Is the Standard of Proof any different under German Law than English Law?
The standard of proof in German civil litigation is defined in section 286 German Civil Procedure Rules (Zivilprozessordnung):
Section 286: Evaluation of evidence at the court’s discretion and conviction
(1) The court is to decide, at its discretion and conviction, and taking account of the entire content of the hearings and the results obtained by evidence being taken, if any, whether an allegation as to fact is to be deemed true or untrue. The judgment is to set out the reasons informing the conviction of the judges.
(2) The court shall be bound to statutory rules of evidence only in the cases designated in the present Code.
Thus, a certain fact is (only) proven if the judge is personally fully convinced that this certain fact is indeed true. The German word for this is “Vollbeweis”, i.e. full conviction. This is a somewhat higher threshold than the concept of “the balance of probabilities” which is used in common law systems.
However, please note that section 287 German Civil Procedure Rules reduces this high standard of proof threshold (Vollbeweis) for the questions of whether a damage has occurred and what the exact amount of compensation shall be:
Section 287: Investigation and determination of damages; amount of the claim
(1) Should the issue of whether or not damages have occurred, and the amount of the damage or of the equivalent in money to be reimbursed, be in dispute among the parties, the court shall rule on this issue at its discretion and conviction, based on its evaluation of all circumstances. The court may decide at its discretion whether or not – and if so, in which scope – any taking of evidence should be ordered as applied for, or whether or not any experts should be involved to prepare a report. The court may examine the party tendering evidence on the damage or the equivalent in money thereof; the stipulations of section 452 (1), first sentence, subsections (2) to (4) shall apply mutatis mutandis.
(2) In the event of pecuniary disputes, the stipulations of subsection (1), sentences 1 and 2, shall apply mutatis mutandis also to other cases, insofar as the amount of a claim is in dispute among the parties and to the extent the full and complete clarification of all circumstances authoritative in this regard entails difficulties that are disproportionate to the significance of the disputed portion of the claim.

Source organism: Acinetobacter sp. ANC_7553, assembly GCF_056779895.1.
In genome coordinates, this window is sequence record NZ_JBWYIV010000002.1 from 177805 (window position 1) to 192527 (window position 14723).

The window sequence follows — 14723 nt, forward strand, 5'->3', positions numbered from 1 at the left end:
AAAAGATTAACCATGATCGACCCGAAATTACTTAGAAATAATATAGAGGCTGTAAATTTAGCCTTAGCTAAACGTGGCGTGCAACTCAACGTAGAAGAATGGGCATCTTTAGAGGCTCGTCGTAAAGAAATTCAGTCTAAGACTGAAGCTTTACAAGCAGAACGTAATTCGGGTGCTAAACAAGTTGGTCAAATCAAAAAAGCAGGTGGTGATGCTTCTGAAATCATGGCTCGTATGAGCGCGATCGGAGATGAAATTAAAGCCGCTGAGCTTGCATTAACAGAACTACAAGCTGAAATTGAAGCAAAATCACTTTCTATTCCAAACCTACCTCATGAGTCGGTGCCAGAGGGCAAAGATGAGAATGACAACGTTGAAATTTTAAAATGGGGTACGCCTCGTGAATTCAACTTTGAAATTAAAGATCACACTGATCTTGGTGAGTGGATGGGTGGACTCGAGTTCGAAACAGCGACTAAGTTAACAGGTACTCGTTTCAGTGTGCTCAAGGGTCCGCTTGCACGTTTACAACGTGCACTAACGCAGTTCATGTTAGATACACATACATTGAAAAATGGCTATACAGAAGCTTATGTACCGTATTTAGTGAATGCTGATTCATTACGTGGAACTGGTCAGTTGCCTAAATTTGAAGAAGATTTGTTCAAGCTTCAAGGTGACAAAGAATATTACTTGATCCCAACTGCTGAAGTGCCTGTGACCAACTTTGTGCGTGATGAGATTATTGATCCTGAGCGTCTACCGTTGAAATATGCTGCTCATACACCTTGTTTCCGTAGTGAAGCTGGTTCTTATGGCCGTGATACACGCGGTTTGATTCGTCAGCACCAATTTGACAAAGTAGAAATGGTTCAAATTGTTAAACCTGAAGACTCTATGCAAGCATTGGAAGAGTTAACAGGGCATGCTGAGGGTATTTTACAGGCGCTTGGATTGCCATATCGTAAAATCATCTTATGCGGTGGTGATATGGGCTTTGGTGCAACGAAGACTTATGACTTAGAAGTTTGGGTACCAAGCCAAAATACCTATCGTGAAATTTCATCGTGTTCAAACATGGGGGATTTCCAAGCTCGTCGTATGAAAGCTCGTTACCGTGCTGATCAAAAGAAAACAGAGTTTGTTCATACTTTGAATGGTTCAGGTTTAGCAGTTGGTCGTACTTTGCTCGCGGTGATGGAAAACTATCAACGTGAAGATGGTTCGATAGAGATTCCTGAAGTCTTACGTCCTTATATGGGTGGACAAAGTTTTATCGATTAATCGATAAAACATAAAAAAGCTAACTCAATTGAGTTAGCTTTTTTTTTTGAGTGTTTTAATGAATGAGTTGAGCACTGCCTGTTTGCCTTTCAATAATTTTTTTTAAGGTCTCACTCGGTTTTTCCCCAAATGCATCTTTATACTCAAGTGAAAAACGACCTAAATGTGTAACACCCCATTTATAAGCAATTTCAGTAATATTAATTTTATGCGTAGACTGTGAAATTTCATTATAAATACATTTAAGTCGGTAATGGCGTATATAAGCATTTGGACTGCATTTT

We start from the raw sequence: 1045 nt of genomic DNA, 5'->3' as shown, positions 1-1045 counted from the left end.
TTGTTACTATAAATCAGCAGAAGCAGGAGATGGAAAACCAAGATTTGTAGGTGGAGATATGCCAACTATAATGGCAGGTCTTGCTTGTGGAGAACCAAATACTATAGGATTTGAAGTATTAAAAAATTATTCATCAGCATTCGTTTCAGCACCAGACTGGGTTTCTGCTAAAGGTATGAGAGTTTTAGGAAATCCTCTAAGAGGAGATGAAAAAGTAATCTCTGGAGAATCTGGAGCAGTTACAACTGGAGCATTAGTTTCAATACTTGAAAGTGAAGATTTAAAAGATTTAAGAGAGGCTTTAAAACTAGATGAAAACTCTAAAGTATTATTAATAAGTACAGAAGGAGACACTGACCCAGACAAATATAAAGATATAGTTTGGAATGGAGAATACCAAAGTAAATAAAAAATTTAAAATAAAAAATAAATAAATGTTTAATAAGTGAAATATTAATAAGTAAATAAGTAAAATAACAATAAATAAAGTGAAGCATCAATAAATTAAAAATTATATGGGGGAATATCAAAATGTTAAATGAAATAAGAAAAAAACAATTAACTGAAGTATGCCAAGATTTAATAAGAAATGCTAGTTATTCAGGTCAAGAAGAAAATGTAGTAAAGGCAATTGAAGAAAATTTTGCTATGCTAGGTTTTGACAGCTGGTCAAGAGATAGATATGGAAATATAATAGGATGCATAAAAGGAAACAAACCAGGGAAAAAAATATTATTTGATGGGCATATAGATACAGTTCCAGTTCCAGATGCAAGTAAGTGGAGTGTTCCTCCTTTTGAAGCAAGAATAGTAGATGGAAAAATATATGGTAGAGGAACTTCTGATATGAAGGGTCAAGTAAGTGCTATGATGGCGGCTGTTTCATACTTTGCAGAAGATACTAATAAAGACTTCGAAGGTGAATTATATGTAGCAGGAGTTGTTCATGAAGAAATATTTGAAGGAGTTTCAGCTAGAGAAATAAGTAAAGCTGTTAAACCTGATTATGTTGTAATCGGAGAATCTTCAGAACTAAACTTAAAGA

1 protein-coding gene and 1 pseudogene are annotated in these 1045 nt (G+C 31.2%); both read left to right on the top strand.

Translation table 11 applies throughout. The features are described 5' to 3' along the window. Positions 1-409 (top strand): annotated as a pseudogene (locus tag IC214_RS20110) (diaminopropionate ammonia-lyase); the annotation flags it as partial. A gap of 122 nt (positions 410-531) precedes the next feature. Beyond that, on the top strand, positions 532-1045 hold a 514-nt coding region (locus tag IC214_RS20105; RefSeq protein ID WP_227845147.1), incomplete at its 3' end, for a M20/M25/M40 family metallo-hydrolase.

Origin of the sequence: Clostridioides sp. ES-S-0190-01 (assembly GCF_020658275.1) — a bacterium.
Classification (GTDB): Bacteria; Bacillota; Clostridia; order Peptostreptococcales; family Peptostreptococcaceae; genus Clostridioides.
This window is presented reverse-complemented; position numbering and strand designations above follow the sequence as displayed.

Thus, one must take a close look at what exactly is in dispute between the parties. With regard to the question of damages and their extent, German Courts use a standard of proof concept which is very similar, if not identical with the “balance of probabilities” concept. However, section 287 CPR does, for example, not apply to the question of whether the Defendant has injured the Claimant at all. For this, as for many other questions, the basic rule of “full conviction” (Vollbeweis) remains applicable.
More on civil litigation and evidence rules in German Courts of law and before German arbitration tribunals:
- German Civil Procedure: The Expert Law Blog
- Making a Court Claim for Money in Germany: It’s actually quite easy
- Standard of Proof in German Civil Litigation
- German Litigation Experts explain Civil Procedure Rules
- A German Claimant can’t be his own Witness
- Compensation for a wrecked Car under the German Law of Torts
- Does German Law of Torts know the Egg Shell Skull Rule?
- How expensive is a German Lawsuit?
- Expert Reports on German Law
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The law firm Graf & Partners was established in 2003 and has many years of experience with British-German and US-German legal matters.The Anglo-German litigation lawyer team of GP Chambers is well equipped to advise and represent clients from the UK and other English speaking countries. If you wish us to advise or represent you in a German or cross border case, or if you need an expert report on German law, please call +49 941 463 7070 in order to contact German lawyer Bernhard Schmeilzl, LL.M. (Leicester), managing partner and head of the litigation department. Bernhard is also frequently asked by British and US Courts and Tribunals or by legal counsels to provide expert reports and legal opinions on German law.